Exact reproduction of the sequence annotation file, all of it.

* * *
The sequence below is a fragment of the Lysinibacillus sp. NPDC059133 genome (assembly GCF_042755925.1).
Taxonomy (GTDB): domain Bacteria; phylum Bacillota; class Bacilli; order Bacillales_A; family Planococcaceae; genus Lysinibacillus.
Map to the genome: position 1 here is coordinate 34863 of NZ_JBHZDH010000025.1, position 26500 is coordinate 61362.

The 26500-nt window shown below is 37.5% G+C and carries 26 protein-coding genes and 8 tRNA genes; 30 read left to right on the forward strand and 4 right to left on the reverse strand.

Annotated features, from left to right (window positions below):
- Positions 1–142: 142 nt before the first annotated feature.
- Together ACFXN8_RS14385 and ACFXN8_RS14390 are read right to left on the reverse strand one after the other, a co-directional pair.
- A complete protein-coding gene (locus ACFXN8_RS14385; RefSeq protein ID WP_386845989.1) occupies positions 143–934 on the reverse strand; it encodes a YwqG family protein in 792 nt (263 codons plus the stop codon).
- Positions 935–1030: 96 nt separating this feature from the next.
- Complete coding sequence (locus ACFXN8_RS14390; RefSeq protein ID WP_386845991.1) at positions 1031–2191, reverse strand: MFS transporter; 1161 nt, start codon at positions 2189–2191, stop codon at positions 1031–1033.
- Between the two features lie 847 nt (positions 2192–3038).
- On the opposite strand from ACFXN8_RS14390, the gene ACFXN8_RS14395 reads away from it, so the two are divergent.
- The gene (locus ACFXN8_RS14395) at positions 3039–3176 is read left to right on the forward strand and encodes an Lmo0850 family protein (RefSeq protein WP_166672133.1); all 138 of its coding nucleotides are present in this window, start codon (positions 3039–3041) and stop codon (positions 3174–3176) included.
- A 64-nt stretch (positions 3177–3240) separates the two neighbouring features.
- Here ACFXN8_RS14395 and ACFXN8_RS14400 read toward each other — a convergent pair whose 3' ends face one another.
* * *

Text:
The sequence below is a fragment of the Lysinibacillus sp. NPDC059133 genome (assembly GCF_042755925.1).
Taxonomy (GTDB): domain Bacteria; phylum Bacillota; class Bacilli; order Bacillales_A; family Planococcaceae; genus Lysinibacillus.
Map to the genome: position 1 here is coordinate 34863 of NZ_JBHZDH010000025.1, position 26500 is coordinate 61362.

The 26500-nt window shown below is 37.5% G+C and carries 26 protein-coding genes and 8 tRNA genes; 30 read left to right on the forward strand and 4 right to left on the reverse strand.

Annotated features, from left to right (window positions below):
- Positions 1–142: 142 nt before the first annotated feature.
- Together ACFXN8_RS14385 and ACFXN8_RS14390 are read right to left on the reverse strand one after the other, a co-directional pair.
- A complete protein-coding gene (locus ACFXN8_RS14385; RefSeq protein ID WP_386845989.1) occupies positions 143–934 on the reverse strand; it encodes a YwqG family protein in 792 nt (263 codons plus the stop codon).
- Positions 935–1030: 96 nt separating this feature from the next.
- Complete coding sequence (locus ACFXN8_RS14390; RefSeq protein ID WP_386845991.1) at positions 1031–2191, reverse strand: MFS transporter; 1161 nt, start codon at positions 2189–2191, stop codon at positions 1031–1033.
- Between the two features lie 847 nt (positions 2192–3038).
- On the opposite strand from ACFXN8_RS14390, the gene ACFXN8_RS14395 reads away from it, so the two are divergent.
- The gene (locus ACFXN8_RS14395) at positions 3039–3176 is read left to right on the forward strand and encodes an Lmo0850 family protein (RefSeq protein WP_166672133.1); all 138 of its coding nucleotides are present in this window, start codon (positions 3039–3041) and stop codon (positions 3174–3176) included.
- A 64-nt stretch (positions 3177–3240) separates the two neighbouring features.
- Here ACFXN8_RS14395 and ACFXN8_RS14400 read toward each other — a convergent pair whose 3' ends face one another.